“Wheat is considered a strategic crop and the government invests considerable resources into domestic production in the form of subsidized inputs and direct purchase of harvests,” according to the FAS office in Baghdad. “The Ministry of Agriculture also determines the wheat production areas each growing season through its National Annual Agricultural Plan.”
The Iraqi Grain Board – the state-run importing agency – only buys wheat from the U.S., Canada and Australia.
ITC rules subsidized Indian soymeal harming U.S. producers
The U.S. International Trade Commission on Monday issued a final ruling that subsidized organic soymeal from India is harming U.S. producers, paving the way for the Commerce Department to set the levels for anti-dumping and countervailing duties on the product.
The ITC ruling follows up on a Commerce decision that the organic soymeal is indeed subsidized and India is exporting the product at “less than fair value.”
“Domestic organic soybean meal processors have been forced to shutter or operate at a loss, making the U.S. organic poultry and dairy sectors almost entirely reliant on India,” said the Organic Soybean Processors Association, in a statement released after Commerce first announced its intention to investigate. “This over-reliance threatens the entire U.S. organics industry and consumers.”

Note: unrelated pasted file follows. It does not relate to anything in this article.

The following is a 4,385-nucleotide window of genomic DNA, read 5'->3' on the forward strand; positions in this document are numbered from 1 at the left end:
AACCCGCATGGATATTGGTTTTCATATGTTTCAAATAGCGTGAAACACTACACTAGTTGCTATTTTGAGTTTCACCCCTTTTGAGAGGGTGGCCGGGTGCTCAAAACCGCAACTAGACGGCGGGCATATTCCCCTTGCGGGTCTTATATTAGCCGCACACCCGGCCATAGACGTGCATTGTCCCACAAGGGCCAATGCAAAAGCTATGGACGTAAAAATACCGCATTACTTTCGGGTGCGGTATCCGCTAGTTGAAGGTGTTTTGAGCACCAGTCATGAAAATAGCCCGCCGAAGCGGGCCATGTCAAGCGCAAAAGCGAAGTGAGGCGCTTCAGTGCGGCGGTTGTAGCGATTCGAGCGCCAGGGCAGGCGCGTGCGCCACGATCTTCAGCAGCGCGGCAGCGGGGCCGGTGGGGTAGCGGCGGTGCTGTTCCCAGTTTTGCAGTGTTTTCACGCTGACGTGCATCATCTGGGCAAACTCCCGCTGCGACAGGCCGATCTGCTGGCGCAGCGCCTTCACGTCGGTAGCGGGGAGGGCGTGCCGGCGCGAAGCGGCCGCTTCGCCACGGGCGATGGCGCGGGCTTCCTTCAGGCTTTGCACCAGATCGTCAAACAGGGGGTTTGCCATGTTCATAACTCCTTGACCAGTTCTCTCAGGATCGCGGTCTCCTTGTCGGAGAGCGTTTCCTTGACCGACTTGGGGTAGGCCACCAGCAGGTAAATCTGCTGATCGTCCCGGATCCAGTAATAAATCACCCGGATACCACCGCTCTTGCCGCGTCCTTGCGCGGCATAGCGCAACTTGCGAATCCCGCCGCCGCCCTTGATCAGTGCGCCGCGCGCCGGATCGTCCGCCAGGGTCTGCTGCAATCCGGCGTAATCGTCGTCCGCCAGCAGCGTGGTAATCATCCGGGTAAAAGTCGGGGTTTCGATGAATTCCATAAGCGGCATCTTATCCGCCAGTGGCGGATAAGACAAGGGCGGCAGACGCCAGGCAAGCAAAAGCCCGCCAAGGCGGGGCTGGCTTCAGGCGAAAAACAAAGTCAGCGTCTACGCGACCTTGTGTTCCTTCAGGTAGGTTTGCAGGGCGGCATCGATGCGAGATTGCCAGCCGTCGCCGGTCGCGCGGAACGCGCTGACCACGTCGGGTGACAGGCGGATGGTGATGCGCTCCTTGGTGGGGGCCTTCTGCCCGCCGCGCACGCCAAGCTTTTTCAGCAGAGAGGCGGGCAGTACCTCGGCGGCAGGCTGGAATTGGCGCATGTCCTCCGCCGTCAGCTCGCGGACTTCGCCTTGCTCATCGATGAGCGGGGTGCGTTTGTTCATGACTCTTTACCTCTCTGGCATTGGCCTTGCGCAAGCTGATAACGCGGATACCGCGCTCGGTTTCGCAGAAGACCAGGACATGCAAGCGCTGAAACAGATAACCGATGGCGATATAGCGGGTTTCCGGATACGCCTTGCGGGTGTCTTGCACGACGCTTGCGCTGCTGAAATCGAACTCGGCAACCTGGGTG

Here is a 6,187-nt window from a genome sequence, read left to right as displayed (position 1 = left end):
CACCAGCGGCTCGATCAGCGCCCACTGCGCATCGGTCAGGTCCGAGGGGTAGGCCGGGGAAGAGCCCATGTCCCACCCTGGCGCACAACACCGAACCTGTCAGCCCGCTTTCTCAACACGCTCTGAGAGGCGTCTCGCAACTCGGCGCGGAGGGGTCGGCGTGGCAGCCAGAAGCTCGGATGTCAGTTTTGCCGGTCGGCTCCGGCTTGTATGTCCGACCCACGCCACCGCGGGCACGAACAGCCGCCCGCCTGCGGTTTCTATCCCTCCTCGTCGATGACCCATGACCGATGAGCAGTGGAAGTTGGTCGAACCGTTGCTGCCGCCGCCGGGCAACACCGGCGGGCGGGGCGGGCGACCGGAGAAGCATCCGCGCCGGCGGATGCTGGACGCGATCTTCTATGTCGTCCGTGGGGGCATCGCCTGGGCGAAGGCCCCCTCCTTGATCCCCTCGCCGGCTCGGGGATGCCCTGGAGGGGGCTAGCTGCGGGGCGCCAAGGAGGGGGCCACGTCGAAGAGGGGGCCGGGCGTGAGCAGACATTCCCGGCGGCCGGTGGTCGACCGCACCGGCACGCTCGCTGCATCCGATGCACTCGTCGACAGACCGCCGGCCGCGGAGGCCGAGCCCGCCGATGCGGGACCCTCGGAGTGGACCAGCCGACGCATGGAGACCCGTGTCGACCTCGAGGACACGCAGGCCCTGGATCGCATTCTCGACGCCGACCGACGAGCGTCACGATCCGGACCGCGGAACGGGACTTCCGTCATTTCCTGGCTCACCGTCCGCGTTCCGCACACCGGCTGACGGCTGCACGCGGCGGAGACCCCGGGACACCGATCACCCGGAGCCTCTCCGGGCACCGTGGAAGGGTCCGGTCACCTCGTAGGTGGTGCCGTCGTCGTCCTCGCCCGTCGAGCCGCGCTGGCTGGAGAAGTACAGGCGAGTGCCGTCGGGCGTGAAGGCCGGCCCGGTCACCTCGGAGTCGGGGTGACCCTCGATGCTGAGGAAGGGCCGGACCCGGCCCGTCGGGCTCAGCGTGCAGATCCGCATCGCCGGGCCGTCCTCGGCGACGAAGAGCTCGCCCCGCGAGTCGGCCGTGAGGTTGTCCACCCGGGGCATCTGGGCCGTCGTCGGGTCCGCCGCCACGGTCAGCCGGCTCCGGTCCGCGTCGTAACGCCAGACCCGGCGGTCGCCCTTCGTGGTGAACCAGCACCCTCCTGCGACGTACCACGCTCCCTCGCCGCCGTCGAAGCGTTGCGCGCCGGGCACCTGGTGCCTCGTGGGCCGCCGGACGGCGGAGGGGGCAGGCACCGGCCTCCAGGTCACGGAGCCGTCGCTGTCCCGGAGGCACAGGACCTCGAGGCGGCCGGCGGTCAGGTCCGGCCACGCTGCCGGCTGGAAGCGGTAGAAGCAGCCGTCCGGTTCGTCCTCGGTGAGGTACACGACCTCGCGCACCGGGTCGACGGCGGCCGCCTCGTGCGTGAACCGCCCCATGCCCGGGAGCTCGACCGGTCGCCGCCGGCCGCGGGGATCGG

FDA issues draft guidance on food allergens
The Food and Drug Administration laid out its approach for determining how to evaluate data on potential food allergens in draft guidance issued Monday.
Susan Mayne, the director of FDA’s Center for Food Safety and Applied Nutrition, said the nine major food allergens “don’t currently represent all foods nationwide that people are allergic to or that cause food hypersensitivities.”
The guidance, she said, is part of the agency’s efforts “to evaluate emerging evidence about other non-listed food allergens that can cause serious reactions.”
The eight major food allergens, which require labeling, are milk, eggs, fish, crustacean shellfish, tree nuts, peanuts, wheat and soybeans, though FDA said more than 160 foods are known to cause food allergic reactions. Sesame will become the ninth on the list on Jan. 1, 2023.
In its draft document, FDA said the first question to address is whether there is “robust evidence” that the adverse reaction is immunoglobulin E antibody-mediated. IgE-mediated food allergies “are capable of triggering anaphylaxis and are considered the most severe and immediately life-threatening food allergies,” FDA said.
U.S. Grains Council appoints new vice president
The U.S. Grains Council announced Carey Sifferath would be the organization’s new vice president Tuesday. Sifferath currently serves as the senior director of global programs for the organization.
As vice president, Sifferath will oversee the U.S. Grains Council’s overseas offices and their efforts to promote U.S. corn, sorghum, barley, co-products and ethanol, the organization said in a release.
"I look forward to working with our board, our members and our global staff to bring my experience in market development and global operations into my new role as vice president,” Sifferath said in the release.
Questions, comments, tips? Email email@example.com.